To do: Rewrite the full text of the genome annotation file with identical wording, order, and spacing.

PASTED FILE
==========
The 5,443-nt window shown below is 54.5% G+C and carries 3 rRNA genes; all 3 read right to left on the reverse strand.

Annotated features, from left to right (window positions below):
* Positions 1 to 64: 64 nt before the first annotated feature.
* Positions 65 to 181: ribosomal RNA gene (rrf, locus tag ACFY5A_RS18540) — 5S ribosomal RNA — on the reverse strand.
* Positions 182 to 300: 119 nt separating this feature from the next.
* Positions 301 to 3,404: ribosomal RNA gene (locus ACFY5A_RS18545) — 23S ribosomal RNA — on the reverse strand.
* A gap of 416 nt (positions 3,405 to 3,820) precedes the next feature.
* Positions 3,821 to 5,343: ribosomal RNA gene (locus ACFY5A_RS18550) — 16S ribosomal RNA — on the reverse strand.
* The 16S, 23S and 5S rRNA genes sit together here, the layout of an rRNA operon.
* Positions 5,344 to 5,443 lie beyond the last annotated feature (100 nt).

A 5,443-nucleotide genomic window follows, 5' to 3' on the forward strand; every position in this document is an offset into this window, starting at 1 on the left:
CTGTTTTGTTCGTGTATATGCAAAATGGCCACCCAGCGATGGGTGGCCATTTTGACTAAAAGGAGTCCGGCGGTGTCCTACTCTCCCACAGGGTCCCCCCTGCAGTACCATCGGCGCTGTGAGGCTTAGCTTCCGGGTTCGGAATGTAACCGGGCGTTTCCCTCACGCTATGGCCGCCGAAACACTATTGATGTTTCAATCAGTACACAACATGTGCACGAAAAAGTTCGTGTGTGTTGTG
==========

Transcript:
The 5,443-nt window shown below is 54.5% G+C and carries 3 rRNA genes; all 3 read right to left on the reverse strand.

Annotated features, from left to right (window positions below):
* Positions 1 to 64: 64 nt before the first annotated feature.
* Positions 65 to 181: ribosomal RNA gene (rrf, locus tag ACFY5A_RS18540) — 5S ribosomal RNA — on the reverse strand.
* Positions 182 to 300: 119 nt separating this feature from the next.
* Positions 301 to 3,404: ribosomal RNA gene (locus ACFY5A_RS18545) — 23S ribosomal RNA — on the reverse strand.
* A gap of 416 nt (positions 3,405 to 3,820) precedes the next feature.
* Positions 3,821 to 5,343: ribosomal RNA gene (locus ACFY5A_RS18550) — 16S ribosomal RNA — on the reverse strand.
* The 16S, 23S and 5S rRNA genes sit together here, the layout of an rRNA operon.
* Positions 5,344 to 5,443 lie beyond the last annotated feature (100 nt).

A 5,443-nucleotide genomic window follows, 5' to 3' on the forward strand; every position in this document is an offset into this window, starting at 1 on the left:
CTGTTTTGTTCGTGTATATGCAAAATGGCCACCCAGCGATGGGTGGCCATTTTGACTAAAAGGAGTCCGGCGGTGTCCTACTCTCCCACAGGGTCCCCCCTGCAGTACCATCGGCGCTGTGAGGCTTAGCTTCCGGGTTCGGAATGTAACCGGGCGTTTCCCTCACGCTATGGCCGCCGAAACACTATTGATGTTTCAATCAGTACACAACATGTGCACGAAAAAGTTCGTGTGTGTTGTG